Robins Kaplan LLPNicholas Adler’s move from the Scott County Sheriff’s Office to Minneapolis-based Robins Kaplan LLP, must have seemed like a natural transition, since he was following in his father’s footsteps. As one of the firm’s two investigators, Adler holds the same position his father, John Adler, held from 1986 until his retirement in 2016.
As a Scott County sheriff’s deputy, Adler worked in traffic enforcement until 2005, when he became a narcotics investigator. During his 14 years with the department, he also served in several other roles, including field training officer, crime scene technician and K-9 handler. He joined Robins Kaplan as one of the firm’s two investigators in 2015.
Law enforcement runs in his family; both his father and uncle are retired state troopers. Adler also followed that path, earning a degree in law enforcement from Vermilion Community College.
Adler serves all of the firm’s practice groups, working on cases from around the country. He has done the majority of his investigative work on personal injury cases, collecting information, photos and vehicle records, and contacting and hiring experts who may provide testimony in court. He also works in business litigation — including insurance-related work, medical malpractice and conducting background checks for client firms — and in intellectual property cases.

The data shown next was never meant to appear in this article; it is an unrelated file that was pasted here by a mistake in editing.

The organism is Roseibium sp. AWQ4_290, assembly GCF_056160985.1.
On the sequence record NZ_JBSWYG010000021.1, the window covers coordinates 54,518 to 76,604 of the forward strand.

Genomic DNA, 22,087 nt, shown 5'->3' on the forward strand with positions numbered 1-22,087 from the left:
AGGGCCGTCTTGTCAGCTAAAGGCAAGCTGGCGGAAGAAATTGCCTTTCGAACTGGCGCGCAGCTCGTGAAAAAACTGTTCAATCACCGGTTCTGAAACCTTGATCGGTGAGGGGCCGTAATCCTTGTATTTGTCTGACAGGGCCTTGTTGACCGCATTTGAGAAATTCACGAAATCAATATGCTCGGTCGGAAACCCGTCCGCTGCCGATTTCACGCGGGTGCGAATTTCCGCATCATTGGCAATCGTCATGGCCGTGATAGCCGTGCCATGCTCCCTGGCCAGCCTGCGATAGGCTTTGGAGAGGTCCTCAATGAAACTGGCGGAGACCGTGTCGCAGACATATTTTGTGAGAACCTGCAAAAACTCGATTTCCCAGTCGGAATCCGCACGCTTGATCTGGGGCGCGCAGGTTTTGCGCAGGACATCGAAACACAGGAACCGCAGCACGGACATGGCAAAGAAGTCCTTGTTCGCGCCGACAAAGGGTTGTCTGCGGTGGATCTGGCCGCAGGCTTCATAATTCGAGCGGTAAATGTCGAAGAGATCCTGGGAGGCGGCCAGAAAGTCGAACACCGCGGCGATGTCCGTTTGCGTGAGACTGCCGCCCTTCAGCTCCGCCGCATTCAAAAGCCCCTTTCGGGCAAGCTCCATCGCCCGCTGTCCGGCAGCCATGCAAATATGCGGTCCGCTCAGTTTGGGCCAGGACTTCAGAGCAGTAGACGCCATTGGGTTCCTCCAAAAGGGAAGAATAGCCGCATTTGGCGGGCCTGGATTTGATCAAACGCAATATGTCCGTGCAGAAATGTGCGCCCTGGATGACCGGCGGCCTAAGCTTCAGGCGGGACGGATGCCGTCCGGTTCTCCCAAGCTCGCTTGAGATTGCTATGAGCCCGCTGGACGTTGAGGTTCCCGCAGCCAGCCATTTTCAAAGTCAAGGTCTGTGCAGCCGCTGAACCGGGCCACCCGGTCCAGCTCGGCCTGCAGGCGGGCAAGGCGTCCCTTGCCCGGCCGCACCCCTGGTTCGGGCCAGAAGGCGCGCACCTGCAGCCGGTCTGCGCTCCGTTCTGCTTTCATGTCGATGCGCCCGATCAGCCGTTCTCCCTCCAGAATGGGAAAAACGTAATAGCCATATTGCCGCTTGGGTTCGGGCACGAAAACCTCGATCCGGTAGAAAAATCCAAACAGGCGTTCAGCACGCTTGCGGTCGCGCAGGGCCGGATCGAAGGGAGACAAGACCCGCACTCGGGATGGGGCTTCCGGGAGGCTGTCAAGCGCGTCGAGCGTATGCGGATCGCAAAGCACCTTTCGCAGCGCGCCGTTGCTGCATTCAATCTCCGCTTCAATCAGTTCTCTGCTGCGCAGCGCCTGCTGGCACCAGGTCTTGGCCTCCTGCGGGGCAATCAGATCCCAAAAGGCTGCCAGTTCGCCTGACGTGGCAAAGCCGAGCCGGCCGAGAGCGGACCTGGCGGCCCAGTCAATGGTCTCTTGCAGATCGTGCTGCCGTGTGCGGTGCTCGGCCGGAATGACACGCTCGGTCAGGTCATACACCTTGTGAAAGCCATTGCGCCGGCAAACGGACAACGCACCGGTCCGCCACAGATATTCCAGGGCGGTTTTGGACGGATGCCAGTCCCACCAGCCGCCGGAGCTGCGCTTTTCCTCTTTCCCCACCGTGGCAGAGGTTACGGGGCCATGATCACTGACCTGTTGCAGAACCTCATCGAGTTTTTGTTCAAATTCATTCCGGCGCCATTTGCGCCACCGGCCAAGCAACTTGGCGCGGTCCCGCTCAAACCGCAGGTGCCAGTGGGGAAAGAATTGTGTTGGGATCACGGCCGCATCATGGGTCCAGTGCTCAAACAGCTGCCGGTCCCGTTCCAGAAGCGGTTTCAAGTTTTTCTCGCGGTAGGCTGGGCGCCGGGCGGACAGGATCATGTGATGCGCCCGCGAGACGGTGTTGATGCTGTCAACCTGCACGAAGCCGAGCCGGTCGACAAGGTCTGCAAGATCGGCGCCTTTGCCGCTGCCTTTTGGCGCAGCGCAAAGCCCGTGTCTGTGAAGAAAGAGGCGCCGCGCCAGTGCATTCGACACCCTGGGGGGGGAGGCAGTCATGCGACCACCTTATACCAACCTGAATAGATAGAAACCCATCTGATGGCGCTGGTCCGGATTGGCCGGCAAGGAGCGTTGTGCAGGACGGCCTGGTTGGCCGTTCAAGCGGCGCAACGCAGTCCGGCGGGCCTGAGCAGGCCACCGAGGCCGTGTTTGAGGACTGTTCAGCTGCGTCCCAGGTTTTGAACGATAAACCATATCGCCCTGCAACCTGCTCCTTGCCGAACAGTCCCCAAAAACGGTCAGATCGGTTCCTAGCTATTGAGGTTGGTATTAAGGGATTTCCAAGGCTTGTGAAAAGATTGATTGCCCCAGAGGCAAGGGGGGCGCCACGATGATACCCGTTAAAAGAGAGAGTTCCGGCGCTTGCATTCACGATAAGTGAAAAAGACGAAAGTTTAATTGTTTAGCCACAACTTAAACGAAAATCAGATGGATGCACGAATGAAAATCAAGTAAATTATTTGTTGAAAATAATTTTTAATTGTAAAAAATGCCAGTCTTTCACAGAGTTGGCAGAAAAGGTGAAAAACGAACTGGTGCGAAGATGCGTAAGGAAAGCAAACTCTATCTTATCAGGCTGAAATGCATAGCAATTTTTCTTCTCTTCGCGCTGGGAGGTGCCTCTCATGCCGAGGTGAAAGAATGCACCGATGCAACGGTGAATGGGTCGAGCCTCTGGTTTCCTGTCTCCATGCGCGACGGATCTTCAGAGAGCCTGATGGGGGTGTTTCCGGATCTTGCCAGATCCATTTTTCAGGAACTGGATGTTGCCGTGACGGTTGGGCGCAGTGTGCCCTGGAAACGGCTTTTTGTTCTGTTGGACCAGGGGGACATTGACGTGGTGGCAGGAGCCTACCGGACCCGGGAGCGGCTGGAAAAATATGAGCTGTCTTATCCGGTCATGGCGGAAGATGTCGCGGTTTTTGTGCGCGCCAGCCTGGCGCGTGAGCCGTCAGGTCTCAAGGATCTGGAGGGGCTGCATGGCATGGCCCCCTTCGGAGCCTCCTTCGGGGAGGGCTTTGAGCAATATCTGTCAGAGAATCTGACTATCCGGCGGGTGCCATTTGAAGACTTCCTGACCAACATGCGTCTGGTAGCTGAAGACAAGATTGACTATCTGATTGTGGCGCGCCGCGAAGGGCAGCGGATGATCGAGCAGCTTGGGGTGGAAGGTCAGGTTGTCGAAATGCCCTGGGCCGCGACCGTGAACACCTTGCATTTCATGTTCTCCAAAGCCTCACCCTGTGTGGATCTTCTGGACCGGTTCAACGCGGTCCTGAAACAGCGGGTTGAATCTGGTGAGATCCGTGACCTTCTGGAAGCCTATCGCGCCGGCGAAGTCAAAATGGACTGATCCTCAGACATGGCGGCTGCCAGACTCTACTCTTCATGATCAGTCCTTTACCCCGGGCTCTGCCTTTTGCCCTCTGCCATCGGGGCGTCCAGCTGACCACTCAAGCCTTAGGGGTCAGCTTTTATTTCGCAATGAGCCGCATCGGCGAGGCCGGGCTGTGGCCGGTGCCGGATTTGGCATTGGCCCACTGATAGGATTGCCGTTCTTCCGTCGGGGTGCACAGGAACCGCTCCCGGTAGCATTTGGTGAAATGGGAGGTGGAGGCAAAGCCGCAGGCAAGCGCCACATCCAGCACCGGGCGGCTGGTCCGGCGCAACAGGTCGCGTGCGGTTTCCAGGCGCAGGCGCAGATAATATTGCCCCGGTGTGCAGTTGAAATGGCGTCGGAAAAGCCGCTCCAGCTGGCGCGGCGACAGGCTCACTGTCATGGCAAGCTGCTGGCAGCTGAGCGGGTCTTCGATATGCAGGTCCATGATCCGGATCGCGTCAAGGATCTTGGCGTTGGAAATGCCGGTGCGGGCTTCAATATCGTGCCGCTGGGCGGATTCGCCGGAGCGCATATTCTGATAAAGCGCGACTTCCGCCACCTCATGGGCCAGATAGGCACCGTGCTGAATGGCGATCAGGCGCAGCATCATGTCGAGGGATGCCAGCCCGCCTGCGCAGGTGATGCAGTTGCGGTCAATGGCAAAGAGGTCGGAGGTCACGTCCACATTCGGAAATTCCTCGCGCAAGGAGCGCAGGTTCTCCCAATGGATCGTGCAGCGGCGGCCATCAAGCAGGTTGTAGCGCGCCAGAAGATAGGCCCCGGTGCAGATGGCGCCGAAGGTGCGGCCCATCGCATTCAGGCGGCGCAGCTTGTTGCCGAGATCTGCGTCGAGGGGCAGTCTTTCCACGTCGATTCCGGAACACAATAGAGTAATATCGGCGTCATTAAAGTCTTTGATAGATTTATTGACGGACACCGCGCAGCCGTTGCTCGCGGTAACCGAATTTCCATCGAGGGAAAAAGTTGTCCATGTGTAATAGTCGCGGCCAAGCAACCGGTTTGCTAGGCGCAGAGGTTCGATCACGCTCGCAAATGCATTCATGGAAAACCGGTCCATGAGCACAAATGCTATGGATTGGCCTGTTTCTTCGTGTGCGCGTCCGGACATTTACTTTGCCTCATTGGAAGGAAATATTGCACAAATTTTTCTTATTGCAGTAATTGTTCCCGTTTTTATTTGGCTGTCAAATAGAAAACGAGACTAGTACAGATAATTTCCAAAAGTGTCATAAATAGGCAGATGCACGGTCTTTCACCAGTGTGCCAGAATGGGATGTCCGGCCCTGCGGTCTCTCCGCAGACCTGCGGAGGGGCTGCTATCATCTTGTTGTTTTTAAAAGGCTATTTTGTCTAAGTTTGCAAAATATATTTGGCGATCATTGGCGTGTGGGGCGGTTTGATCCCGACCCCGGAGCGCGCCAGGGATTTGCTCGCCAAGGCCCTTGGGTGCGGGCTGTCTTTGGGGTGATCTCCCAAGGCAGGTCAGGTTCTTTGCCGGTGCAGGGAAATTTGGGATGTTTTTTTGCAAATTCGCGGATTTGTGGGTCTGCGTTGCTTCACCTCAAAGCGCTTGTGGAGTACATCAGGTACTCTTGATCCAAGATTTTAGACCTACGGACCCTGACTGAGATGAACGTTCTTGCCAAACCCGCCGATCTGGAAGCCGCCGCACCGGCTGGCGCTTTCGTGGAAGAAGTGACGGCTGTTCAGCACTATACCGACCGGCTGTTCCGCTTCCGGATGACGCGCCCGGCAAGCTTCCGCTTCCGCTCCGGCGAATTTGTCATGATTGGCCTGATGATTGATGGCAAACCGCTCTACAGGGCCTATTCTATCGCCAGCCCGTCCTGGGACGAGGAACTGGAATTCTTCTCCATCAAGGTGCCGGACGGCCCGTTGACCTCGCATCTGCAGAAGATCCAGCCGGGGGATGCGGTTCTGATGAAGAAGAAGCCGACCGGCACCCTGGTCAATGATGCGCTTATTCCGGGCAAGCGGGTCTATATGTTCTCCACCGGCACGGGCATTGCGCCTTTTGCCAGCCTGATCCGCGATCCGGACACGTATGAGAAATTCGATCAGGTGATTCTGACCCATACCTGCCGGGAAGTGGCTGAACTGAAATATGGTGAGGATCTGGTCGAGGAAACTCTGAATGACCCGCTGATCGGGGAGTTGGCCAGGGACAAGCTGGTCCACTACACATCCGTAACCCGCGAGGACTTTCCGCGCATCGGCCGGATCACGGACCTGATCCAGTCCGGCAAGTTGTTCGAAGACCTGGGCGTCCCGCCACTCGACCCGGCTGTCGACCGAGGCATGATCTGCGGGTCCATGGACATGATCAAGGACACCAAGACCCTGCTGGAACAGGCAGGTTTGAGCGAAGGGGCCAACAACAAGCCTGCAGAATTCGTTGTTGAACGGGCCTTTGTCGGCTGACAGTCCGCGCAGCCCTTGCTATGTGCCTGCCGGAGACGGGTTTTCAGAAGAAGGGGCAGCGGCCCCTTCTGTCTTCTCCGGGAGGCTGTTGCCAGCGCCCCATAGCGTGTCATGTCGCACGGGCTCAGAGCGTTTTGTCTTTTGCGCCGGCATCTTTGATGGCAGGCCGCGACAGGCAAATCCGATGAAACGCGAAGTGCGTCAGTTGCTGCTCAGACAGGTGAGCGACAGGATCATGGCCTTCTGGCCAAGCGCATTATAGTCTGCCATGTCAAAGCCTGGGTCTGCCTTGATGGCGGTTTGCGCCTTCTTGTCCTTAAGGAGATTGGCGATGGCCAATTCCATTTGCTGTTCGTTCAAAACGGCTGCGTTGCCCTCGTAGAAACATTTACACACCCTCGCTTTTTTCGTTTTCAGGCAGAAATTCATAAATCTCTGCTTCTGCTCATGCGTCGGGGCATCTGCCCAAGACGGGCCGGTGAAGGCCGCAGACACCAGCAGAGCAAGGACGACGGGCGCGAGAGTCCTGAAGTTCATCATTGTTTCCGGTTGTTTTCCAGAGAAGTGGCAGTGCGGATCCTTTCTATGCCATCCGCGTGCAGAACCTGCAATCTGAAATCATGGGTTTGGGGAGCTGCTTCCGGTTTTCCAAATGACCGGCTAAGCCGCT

Some of his most meaningful work has been done in personal injury or wrongful death cases including “working with families who have lost a dad or mom or sibling, who come to us looking for answers. Our firm is really good at providing those answers, which provides some comfort to families.”
Adler remembers one memorable case from 2017, helping the family of a high school student who had lost his life in a collision in Vining, Minnesota. The firm’s investigation revealed that a driver of a semi-truck was driving down the wrong side of the road in heavy fog, and that the driver had previously been involved in a similar incident.
Comparing law enforcement work and working for law firms “the stresses are different, there can be a lot of pressure to find answers for families, but for me the transition has not been very difficult.”
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